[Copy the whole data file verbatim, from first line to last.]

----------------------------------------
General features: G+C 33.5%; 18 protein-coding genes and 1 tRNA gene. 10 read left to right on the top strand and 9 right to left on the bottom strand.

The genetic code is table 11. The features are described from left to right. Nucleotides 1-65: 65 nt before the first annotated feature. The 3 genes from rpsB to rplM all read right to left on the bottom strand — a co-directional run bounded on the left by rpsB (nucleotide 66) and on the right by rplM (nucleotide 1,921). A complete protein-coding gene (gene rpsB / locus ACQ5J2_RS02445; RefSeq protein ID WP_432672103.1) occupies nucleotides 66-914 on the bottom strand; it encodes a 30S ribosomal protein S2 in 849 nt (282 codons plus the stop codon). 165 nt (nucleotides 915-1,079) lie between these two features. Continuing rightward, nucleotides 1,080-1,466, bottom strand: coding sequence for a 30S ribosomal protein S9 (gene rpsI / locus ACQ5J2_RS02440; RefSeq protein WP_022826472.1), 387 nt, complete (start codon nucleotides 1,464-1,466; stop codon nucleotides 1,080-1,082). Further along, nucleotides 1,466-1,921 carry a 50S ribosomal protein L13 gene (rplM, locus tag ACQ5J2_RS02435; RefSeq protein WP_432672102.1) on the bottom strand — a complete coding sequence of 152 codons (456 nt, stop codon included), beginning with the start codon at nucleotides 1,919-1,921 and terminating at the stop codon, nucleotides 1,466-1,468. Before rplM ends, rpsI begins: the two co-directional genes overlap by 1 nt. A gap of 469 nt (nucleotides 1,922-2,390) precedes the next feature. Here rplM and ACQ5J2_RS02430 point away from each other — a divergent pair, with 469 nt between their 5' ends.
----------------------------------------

General features: G+C 33.5%; 18 protein-coding genes and 1 tRNA gene. 10 read left to right on the top strand and 9 right to left on the bottom strand.

The genetic code is table 11. The features are described from left to right. Nucleotides 1-65: 65 nt before the first annotated feature. The 3 genes from rpsB to rplM all read right to left on the bottom strand — a co-directional run bounded on the left by rpsB (nucleotide 66) and on the right by rplM (nucleotide 1,921). A complete protein-coding gene (gene rpsB / locus ACQ5J2_RS02445; RefSeq protein ID WP_432672103.1) occupies nucleotides 66-914 on the bottom strand; it encodes a 30S ribosomal protein S2 in 849 nt (282 codons plus the stop codon). 165 nt (nucleotides 915-1,079) lie between these two features. Continuing rightward, nucleotides 1,080-1,466, bottom strand: coding sequence for a 30S ribosomal protein S9 (gene rpsI / locus ACQ5J2_RS02440; RefSeq protein WP_022826472.1), 387 nt, complete (start codon nucleotides 1,464-1,466; stop codon nucleotides 1,080-1,082). Further along, nucleotides 1,466-1,921 carry a 50S ribosomal protein L13 gene (rplM, locus tag ACQ5J2_RS02435; RefSeq protein WP_432672102.1) on the bottom strand — a complete coding sequence of 152 codons (456 nt, stop codon included), beginning with the start codon at nucleotides 1,919-1,921 and terminating at the stop codon, nucleotides 1,466-1,468. Before rplM ends, rpsI begins: the two co-directional genes overlap by 1 nt. A gap of 469 nt (nucleotides 1,922-2,390) precedes the next feature. Here rplM and ACQ5J2_RS02430 point away from each other — a divergent pair, with 469 nt between their 5' ends.